Convertible arbitrage

Convertible arbitrage is a delta hedged strategy for exploiting arbitrage opportunities in the relative pricing of convertibles and the underlying security of the embedded option.

The strategy is to buy the convertible bond, and short the equity into which it can be converted. This will be profitable if the embedded option is under-priced relative to the underlying. It is possible to reverse this strategy (go long on the underlying and short on the bond), but this is less common. The latter is also often fairly expensive, even when the opportunity does arise to use it, because it is likely to have negative carry.

As ratio of short sales of the equity is usually chosen to delta hedge the value of the embedded option. This provides a dynamic hedge. The major problems with this are the cost of short selling, and the risk that arises because dynamic hedges are rarely perfect.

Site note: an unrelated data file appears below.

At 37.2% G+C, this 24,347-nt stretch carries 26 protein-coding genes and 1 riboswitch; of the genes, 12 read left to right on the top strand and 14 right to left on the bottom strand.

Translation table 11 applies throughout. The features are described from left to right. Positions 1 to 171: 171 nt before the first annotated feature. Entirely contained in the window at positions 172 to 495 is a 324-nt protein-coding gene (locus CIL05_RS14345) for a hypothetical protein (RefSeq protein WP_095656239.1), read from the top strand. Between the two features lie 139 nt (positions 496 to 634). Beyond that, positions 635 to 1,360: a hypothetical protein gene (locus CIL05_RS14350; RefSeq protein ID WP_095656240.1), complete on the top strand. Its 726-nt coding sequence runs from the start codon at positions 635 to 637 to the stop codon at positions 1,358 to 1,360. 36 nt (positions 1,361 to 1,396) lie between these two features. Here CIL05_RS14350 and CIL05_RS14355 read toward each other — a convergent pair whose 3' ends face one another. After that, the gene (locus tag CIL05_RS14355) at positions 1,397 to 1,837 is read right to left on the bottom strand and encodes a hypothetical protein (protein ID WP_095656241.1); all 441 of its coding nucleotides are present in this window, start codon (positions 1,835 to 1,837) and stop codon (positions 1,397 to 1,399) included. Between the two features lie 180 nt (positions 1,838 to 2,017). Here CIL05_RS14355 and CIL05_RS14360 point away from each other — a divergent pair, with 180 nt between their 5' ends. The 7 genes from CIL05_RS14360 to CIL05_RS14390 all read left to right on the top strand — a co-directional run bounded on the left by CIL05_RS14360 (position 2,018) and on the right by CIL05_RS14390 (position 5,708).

Convertible arbitrage positions are also exposed to other risks, such as the default risk of the convertible. For these reasons, despite the hedging, convertible arbitrage can make losses. There have been periods when convertible arbitrage funds have made sustained losses, as can be seen by looking at a convertible arbitrage index.

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